Each week, CAPA – Centre for Aviation, produces informative, thought provoking and detailed market analysis of the aviation industry. With supporting data included in every analysis, CAPA provides unrivalled and unparalleled intelligence.
Australia-Bali airline market: Lion’s Malindo expands. AirAsia X next?
Competition is intensifying in the Australia-Bali market as Malaysia’s Malindo Air launches services in 2Q2019 from Adelaide and Sydney to Bali, using fifth freedom rights. Virgin Australia is also launching services from Darwin to Bali in Apr-2019, and Qantas is adding capacity from Sydney to Bali by upgauging to A330s.
Malindo already competes on the Melbourne-Bali and Brisbane-Bali routes and its Indonesia-based sister airline Batik Air serves Perth-Bali. With the launch of Adelaide and Sydney the Lion Group will therefore compete on the five largest Australia-Bali routes.
Malaysia’s AirAsia X is also now considering the launch of services from Bali to Australia using fifth freedom rights, taking a page from the strategy playbook of rival Malindo. However, AirAsia X will have to settle on a limited number of frequencies or wait for Malaysia to negotiate an expanded air services agreement with Indonesia, since the current bilateral caps the number of fifth freedom Bali-Australia weekly frequencies to 28.
To read on, visit Australia-Bali airline market: Lion’s Malindo expands. AirAsia X next?
Are airline open skies still open in the US?
In early 2018, when the US and the governments of the UAE and Qatar reached a truce over the years-long subsidy debate between American, Delta and United and Emirates, Etihad and Qatar, many questioned how long the cease fire would last.
The answer was: barely a few months. American argued that fellow oneworld member Qatar Airways could be violating aspects of the agreement through its stake in Air Italy, which was adding services from Milan to Miami and New York JFK.
The argument continues to simmer, but proving that Qatar is in fact violating the terms of the truce could prove difficult.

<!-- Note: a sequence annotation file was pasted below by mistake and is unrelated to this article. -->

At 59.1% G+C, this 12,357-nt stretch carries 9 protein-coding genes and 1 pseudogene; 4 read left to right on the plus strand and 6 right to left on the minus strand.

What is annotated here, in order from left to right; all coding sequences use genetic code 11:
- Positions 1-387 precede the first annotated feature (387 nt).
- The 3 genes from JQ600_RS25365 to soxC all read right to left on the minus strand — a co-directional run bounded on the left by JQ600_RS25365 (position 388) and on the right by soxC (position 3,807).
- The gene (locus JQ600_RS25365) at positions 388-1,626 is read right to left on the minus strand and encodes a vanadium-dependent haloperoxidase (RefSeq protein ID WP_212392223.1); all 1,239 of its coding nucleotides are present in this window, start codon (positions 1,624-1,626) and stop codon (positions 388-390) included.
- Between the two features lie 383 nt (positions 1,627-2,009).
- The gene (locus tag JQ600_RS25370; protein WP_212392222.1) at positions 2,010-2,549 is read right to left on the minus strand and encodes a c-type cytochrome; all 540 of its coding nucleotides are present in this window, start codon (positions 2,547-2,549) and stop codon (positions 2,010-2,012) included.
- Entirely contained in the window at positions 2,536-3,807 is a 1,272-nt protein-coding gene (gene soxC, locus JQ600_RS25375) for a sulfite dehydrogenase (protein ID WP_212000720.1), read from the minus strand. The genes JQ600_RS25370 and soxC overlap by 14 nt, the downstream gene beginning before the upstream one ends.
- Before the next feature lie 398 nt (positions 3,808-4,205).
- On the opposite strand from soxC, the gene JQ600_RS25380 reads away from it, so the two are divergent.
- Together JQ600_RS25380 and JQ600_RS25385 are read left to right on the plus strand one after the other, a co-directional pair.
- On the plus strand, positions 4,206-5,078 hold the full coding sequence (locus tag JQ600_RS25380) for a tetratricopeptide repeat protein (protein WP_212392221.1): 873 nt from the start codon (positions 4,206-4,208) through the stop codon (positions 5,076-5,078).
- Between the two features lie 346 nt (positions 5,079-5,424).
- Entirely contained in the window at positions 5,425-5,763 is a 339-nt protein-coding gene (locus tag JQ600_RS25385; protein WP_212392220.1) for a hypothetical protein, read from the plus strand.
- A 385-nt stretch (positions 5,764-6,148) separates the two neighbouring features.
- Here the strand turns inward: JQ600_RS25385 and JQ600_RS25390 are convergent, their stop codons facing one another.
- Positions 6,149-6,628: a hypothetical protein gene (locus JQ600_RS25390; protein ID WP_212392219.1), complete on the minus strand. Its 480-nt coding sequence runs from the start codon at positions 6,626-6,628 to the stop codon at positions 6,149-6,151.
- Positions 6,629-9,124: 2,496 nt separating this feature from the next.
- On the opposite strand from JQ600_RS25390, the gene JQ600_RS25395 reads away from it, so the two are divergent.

Nonetheless, it did appear to many foreign governments that the highly influential Big 3 were trying to turn the clock back to an era where national airlines were protected from competition, regardless of the wider national interest.
To read on, visit Are airline open skies still open in the US?
Future airline travellers: suppliers need to be more nimble than ever
Attempting to determine how to satisfy the needs of the future traveller is growing more complex as travel suppliers wade through a dizzying array of emerging technologies and rapidly changing traveller behaviour and preferences.
There is no shortage of research into future traveller trends, but the challenge facing travel suppliers is determining which trends will ultimately have staying power, as well as selecting the best technologies that cater to customers whose preferences continue to evolve in a constantly changing travel landscape.
Sales channels will continue to evolve, and there is the potential for virtual reality to play a major role in the development of new travel store fronts.
To read on, visit Future airline travellers: suppliers need to be more nimble than ever
Ireland aviation: good geography, good policies
The Republic of Ireland punches significantly above its weight in the aviation market, with airline capacity significantly outperforming the country’s size by population.
Based on total seat capacity for the week of 8-Jul-2019, Ireland is the world’s number 40 aviation market and number 15 in Europe (source: OAG). This compares with its ranking by population at 121 in the world and 25 in Europe (source: indexmundi.com).
It has three significant ‘natural’ advantages: its geographic position between Europe and North America, its strong cultural and economic links with the UK, and strong links with North America as a result of the Irish diaspora.
These factors position it well to build on strong point-to-point traffic flows both to its east and its west to act as a transit point between Western Europe and North America. Ireland’s natural advantages have been boosted by a longstanding liberal policy stance by its governments and regulators towards aviation, as well as having a history of producing successful aviation leaders.